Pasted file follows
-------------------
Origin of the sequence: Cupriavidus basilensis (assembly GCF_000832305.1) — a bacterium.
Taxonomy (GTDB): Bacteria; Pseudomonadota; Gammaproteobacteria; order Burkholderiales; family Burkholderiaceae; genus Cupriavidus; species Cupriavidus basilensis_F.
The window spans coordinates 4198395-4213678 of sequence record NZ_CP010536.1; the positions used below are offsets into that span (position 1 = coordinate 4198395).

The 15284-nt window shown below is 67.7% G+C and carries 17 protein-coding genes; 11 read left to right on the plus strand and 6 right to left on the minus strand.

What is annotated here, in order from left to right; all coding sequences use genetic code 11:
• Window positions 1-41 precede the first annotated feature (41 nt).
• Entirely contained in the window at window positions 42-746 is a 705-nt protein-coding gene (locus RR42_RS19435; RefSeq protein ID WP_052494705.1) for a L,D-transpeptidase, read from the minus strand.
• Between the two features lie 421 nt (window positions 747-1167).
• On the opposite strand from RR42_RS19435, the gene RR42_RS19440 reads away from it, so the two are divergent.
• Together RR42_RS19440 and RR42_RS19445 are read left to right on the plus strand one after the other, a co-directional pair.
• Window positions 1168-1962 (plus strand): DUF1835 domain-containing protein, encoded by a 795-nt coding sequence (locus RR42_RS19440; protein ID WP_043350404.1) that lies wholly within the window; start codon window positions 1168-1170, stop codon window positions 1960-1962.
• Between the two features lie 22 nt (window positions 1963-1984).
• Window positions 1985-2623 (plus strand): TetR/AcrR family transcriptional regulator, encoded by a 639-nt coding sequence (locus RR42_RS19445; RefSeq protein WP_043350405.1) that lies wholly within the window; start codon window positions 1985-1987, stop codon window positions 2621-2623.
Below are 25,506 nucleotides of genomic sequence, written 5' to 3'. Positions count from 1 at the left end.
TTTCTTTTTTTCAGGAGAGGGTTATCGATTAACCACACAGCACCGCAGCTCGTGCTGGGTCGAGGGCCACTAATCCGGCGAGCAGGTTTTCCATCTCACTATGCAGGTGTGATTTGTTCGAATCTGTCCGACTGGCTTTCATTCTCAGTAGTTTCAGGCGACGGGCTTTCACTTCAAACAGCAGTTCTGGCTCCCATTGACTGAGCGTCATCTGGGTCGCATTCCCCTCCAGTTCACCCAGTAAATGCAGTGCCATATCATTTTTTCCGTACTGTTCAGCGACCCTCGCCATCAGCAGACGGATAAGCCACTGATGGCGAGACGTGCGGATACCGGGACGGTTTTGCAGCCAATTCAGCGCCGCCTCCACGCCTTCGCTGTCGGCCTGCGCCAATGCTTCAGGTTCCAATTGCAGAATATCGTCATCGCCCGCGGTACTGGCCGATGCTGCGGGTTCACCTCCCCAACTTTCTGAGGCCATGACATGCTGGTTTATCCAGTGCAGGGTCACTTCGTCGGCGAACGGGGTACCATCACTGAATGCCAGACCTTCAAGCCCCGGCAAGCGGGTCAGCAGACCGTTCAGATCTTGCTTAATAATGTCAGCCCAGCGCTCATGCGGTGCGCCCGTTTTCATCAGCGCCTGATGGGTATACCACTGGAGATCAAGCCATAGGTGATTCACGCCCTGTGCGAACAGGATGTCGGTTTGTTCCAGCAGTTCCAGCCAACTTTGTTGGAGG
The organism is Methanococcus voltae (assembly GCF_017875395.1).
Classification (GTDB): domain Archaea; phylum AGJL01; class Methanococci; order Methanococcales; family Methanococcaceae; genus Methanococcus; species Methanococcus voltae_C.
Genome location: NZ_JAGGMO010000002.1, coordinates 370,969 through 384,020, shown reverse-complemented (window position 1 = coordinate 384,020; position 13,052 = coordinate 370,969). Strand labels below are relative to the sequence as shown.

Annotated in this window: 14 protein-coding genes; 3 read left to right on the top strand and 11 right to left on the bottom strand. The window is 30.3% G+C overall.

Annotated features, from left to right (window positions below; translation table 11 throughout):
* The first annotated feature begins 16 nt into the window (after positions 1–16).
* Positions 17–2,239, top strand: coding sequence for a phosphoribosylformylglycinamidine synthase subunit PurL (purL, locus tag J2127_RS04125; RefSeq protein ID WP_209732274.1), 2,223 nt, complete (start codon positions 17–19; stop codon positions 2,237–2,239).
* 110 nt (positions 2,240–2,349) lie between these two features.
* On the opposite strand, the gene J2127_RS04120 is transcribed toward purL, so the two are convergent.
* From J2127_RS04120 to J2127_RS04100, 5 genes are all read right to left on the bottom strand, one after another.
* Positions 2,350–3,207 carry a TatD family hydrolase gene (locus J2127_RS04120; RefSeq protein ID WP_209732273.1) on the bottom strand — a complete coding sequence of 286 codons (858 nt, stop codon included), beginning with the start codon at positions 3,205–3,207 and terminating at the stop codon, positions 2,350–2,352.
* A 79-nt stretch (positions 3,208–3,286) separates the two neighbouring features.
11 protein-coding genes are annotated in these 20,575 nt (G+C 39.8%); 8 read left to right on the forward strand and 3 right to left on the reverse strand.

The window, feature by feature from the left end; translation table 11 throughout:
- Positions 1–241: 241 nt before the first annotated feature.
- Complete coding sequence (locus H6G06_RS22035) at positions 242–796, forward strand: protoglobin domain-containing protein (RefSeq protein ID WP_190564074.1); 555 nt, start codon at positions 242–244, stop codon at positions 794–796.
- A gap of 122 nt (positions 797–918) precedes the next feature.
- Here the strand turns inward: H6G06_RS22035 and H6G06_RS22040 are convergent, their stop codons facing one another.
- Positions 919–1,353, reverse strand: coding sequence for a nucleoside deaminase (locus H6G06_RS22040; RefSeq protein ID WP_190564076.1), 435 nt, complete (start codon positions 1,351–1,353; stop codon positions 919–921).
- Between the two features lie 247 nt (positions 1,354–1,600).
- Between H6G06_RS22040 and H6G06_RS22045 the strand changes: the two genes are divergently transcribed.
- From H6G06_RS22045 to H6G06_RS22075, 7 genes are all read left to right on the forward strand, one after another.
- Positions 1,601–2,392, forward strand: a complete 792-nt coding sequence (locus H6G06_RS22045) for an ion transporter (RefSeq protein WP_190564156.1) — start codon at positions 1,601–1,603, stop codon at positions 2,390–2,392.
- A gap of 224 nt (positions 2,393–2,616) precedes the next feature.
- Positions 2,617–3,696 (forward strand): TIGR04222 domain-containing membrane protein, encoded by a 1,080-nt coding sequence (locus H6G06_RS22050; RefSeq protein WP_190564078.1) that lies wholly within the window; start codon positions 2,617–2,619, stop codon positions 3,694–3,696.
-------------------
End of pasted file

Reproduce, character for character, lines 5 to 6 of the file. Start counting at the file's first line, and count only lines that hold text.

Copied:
What is annotated here, in order from left to right; all coding sequences use genetic code 11:
• Window positions 1-41 precede the first annotated feature (41 nt).